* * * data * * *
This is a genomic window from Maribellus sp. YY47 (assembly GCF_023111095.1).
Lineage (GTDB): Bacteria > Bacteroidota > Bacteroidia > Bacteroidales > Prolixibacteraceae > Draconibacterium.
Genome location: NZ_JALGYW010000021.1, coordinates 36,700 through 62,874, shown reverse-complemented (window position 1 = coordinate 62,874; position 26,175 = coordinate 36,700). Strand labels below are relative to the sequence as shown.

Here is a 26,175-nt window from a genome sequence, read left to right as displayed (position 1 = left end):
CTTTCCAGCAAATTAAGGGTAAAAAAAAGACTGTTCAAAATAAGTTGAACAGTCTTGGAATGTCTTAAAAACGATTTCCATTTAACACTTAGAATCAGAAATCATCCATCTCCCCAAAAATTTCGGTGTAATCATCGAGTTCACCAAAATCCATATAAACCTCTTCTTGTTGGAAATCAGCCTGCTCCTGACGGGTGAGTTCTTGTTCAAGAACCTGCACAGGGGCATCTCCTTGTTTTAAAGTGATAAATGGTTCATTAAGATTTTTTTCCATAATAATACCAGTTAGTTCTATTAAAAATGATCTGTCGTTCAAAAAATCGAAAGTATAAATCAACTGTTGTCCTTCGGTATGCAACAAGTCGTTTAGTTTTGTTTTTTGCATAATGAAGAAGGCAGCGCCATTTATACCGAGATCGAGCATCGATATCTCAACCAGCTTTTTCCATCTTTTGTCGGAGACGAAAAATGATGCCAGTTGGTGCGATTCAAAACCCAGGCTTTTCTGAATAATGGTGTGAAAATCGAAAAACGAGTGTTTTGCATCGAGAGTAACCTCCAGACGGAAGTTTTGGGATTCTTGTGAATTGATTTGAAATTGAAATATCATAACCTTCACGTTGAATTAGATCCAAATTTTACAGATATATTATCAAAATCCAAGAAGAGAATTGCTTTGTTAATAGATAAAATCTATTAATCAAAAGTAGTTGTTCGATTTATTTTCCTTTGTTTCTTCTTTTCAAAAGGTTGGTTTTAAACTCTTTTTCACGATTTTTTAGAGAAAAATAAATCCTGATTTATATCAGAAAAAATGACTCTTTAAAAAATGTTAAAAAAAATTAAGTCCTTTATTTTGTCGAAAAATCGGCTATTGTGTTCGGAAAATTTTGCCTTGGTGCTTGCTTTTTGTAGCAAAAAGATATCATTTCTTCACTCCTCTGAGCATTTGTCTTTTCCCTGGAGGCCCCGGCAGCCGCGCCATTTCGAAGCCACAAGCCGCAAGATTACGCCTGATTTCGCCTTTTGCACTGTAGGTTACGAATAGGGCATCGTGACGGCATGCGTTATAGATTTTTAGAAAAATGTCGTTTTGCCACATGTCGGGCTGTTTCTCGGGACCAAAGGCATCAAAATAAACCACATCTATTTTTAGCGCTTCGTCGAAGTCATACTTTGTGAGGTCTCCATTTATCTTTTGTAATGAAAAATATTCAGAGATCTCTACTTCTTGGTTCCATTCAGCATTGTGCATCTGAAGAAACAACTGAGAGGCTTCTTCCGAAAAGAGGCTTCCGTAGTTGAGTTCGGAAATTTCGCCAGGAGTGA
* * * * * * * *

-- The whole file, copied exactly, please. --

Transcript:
This is a genomic window from Maribellus sp. YY47 (assembly GCF_023111095.1).
Lineage (GTDB): Bacteria > Bacteroidota > Bacteroidia > Bacteroidales > Prolixibacteraceae > Draconibacterium.
Genome location: NZ_JALGYW010000021.1, coordinates 36,700 through 62,874, shown reverse-complemented (window position 1 = coordinate 62,874; position 26,175 = coordinate 36,700). Strand labels below are relative to the sequence as shown.

Here is a 26,175-nt window from a genome sequence, read left to right as displayed (position 1 = left end):
CTTTCCAGCAAATTAAGGGTAAAAAAAAGACTGTTCAAAATAAGTTGAACAGTCTTGGAATGTCTTAAAAACGATTTCCATTTAACACTTAGAATCAGAAATCATCCATCTCCCCAAAAATTTCGGTGTAATCATCGAGTTCACCAAAATCCATATAAACCTCTTCTTGTTGGAAATCAGCCTGCTCCTGACGGGTGAGTTCTTGTTCAAGAACCTGCACAGGGGCATCTCCTTGTTTTAAAGTGATAAATGGTTCATTAAGATTTTTTTCCATAATAATACCAGTTAGTTCTATTAAAAATGATCTGTCGTTCAAAAAATCGAAAGTATAAATCAACTGTTGTCCTTCGGTATGCAACAAGTCGTTTAGTTTTGTTTTTTGCATAATGAAGAAGGCAGCGCCATTTATACCGAGATCGAGCATCGATATCTCAACCAGCTTTTTCCATCTTTTGTCGGAGACGAAAAATGATGCCAGTTGGTGCGATTCAAAACCCAGGCTTTTCTGAATAATGGTGTGAAAATCGAAAAACGAGTGTTTTGCATCGAGAGTAACCTCCAGACGGAAGTTTTGGGATTCTTGTGAATTGATTTGAAATTGAAATATCATAACCTTCACGTTGAATTAGATCCAAATTTTACAGATATATTATCAAAATCCAAGAAGAGAATTGCTTTGTTAATAGATAAAATCTATTAATCAAAAGTAGTTGTTCGATTTATTTTCCTTTGTTTCTTCTTTTCAAAAGGTTGGTTTTAAACTCTTTTTCACGATTTTTTAGAGAAAAATAAATCCTGATTTATATCAGAAAAAATGACTCTTTAAAAAATGTTAAAAAAAATTAAGTCCTTTATTTTGTCGAAAAATCGGCTATTGTGTTCGGAAAATTTTGCCTTGGTGCTTGCTTTTTGTAGCAAAAAGATATCATTTCTTCACTCCTCTGAGCATTTGTCTTTTCCCTGGAGGCCCCGGCAGCCGCGCCATTTCGAAGCCACAAGCCGCAAGATTACGCCTGATTTCGCCTTTTGCACTGTAGGTTACGAATAGGGCATCGTGACGGCATGCGTTATAGATTTTTAGAAAAATGTCGTTTTGCCACATGTCGGGCTGTTTCTCGGGACCAAAGGCATCAAAATAAACCACATCTATTTTTAGCGCTTCGTCGAAGTCATACTTTGTGAGGTCTCCATTTATCTTTTGTAATGAAAAATATTCAGAGATCTCTACTTCTTGGTTCCATTCAGCATTGTGCATCTGAAGAAACAACTGAGAGGCTTCTTCCGAAAAGAGGCTTCCGTAGTTGAGTTCGGAAATTTCGCCAGGAGTGA